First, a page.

As the struggle over Senate energy legislation, the Kerry-Lieberman American Power Act, is getting ready to heat up, the Environmental Defense Action Fund has prepared ads targeting, among others, Missouri’s Kit Bond:
However, even if everyone who sees the ad contacts Bond and implores him to support the legislation, I doubt that it would have much effect. Bond has already made it clear that he’s glad that he’s had his chance to dance, and he’s just as willing as ever to pay the Big Oil and King Coal pipers (who have supported him to the tune of $446,000 over his career).
In fact, Bond has already stepped up and taken a leadership role in the Republican fight against clean energy legislation. He and his partner in crime, Kay Bailey Hutchison (R-TX), dusted off and reissued as new last October’s widely disputed “report” in which they attempted to present clean energy legislation as a “$3.6 trillion gas tax.” Needless to say, this new iteration of the same ole, same ole was just as quickly and easily discredited as it was last fall. A spokesperson for Senator John Kerry responded to Bond’s and Hutchison’s latest effort to cast clean energy legislation as an “energy tax” with the following comment:
The only thing Senator Bond and Senator Hutchison have to worry about today is if we start taxing bad math and misinformation, because it could cost them billions.
Actually, the American Power Act proposes relief and refund programs that would mitigate the impact of nearly 69 percent of the carbon fees it would impose. Numerous studies show that the legislation would cost relatively little – for instance, according to EPA modeling results, it would add between $80 to $150 a year to the average household budget. As Senator Lieberman put it:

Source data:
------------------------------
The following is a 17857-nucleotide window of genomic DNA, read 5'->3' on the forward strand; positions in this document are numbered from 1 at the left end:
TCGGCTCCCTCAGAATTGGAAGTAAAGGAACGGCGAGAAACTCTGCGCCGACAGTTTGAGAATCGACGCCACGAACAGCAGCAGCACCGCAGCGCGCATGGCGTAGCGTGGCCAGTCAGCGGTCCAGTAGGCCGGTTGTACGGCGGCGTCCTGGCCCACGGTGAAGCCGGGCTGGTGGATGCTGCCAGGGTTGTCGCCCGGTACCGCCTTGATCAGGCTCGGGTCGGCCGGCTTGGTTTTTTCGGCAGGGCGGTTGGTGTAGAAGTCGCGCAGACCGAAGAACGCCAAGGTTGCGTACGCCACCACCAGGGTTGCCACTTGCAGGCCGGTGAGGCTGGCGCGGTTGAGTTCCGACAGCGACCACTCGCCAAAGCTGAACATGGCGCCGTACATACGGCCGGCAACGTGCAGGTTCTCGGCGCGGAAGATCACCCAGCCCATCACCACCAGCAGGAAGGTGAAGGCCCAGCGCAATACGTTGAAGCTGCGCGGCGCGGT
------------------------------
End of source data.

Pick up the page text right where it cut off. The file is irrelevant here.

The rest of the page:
“There’ll be some people who will want to demagogue that politically, but that’s less than $1 a day,” Lieberman told reporters. “Is the American household willing to pay less than $1 so we don’t have to buy oil from foreign countries, so we can create millions of new jobs, so we can clean up our environment? I think the answer is going to be yes.”
Ah yes, demagoguery. And, of course, Senator Lieberman ought to remember that “yes” has little currency with members of the Party of No – who, oddly enough, used to really like the idea of cap-and-trade – back when they thought Democrats would never go for it.